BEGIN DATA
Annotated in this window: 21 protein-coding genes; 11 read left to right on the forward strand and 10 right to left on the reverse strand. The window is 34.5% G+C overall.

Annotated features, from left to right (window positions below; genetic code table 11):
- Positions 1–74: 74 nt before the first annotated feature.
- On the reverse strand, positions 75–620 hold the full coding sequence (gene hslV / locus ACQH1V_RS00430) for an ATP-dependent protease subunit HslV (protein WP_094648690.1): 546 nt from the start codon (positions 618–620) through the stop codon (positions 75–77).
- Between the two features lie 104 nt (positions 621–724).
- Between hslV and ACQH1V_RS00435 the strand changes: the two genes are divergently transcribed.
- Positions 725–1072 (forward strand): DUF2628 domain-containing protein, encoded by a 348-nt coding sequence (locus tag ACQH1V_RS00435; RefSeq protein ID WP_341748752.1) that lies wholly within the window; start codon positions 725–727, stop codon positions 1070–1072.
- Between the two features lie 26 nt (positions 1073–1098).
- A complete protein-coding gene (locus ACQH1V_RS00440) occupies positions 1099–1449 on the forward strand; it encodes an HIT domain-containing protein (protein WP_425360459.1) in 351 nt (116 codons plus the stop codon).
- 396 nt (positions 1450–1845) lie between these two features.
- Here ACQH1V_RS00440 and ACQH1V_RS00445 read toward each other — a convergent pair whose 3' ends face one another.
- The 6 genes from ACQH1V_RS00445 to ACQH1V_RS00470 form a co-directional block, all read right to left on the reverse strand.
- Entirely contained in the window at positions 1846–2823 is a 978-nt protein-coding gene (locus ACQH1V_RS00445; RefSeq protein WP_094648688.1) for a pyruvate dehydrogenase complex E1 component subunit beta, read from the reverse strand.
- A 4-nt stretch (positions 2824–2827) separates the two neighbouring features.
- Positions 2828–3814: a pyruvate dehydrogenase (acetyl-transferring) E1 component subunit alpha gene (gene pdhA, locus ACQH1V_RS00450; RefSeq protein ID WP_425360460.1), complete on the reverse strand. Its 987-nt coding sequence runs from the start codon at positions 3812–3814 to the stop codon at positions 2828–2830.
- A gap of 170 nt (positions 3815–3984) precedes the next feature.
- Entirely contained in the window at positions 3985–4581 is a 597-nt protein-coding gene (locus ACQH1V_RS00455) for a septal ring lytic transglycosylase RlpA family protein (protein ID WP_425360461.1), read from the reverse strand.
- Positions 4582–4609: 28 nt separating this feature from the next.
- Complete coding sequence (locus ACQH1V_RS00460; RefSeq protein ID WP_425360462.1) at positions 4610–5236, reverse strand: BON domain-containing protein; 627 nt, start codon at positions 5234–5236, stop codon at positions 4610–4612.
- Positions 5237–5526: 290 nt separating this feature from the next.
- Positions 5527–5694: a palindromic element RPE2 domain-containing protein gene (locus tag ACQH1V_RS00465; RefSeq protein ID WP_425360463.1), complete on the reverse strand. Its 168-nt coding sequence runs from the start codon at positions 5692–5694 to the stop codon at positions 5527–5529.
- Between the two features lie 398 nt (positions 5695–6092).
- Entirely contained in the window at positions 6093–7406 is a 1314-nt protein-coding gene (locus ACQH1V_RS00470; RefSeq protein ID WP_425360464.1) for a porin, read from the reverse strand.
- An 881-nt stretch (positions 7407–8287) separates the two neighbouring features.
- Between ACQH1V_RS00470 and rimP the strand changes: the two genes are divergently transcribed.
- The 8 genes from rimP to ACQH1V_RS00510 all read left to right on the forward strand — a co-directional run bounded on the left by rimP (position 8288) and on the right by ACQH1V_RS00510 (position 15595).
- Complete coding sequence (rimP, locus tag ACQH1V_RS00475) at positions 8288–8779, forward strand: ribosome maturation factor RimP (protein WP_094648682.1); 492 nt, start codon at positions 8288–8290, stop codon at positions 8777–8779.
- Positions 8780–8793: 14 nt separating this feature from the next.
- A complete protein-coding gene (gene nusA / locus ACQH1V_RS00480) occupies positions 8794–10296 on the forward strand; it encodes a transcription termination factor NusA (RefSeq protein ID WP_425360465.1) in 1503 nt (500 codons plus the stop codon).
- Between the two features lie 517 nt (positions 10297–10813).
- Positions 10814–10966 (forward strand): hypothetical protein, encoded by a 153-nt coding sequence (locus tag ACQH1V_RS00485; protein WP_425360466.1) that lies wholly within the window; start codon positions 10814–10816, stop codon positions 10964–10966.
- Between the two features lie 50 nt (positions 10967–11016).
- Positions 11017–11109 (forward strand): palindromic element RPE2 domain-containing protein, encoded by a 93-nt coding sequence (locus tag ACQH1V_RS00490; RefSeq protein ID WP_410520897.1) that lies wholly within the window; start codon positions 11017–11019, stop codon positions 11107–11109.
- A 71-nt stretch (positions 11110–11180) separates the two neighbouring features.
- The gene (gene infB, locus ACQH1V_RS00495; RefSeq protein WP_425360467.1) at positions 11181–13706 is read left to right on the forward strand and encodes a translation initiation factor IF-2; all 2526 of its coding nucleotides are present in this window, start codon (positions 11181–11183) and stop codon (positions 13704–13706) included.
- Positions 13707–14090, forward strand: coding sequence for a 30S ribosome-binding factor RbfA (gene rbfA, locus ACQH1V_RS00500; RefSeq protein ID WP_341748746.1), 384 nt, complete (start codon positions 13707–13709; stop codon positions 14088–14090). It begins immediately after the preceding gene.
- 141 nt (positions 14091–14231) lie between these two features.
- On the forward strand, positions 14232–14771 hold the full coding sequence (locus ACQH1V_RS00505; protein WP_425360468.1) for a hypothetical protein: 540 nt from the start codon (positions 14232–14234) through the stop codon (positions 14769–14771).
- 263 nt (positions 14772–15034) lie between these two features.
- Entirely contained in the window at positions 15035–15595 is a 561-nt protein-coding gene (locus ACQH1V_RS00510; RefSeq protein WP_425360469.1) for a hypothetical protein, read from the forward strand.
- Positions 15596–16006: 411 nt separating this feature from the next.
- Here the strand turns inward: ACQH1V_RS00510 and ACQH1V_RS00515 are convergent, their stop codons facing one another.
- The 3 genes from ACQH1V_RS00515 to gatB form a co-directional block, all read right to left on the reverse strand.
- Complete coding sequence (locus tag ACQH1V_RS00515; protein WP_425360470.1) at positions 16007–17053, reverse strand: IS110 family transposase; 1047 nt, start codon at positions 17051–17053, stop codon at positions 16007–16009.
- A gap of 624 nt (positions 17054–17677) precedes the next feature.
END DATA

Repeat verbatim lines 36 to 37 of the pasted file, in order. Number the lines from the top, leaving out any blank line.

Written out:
- Positions 13707–14090, forward strand: coding sequence for a 30S ribosome-binding factor RbfA (gene rbfA, locus ACQH1V_RS00500; RefSeq protein ID WP_341748746.1), 384 nt, complete (start codon positions 13707–13709; stop codon positions 14088–14090). It begins immediately after the preceding gene.
- 141 nt (positions 14091–14231) lie between these two features.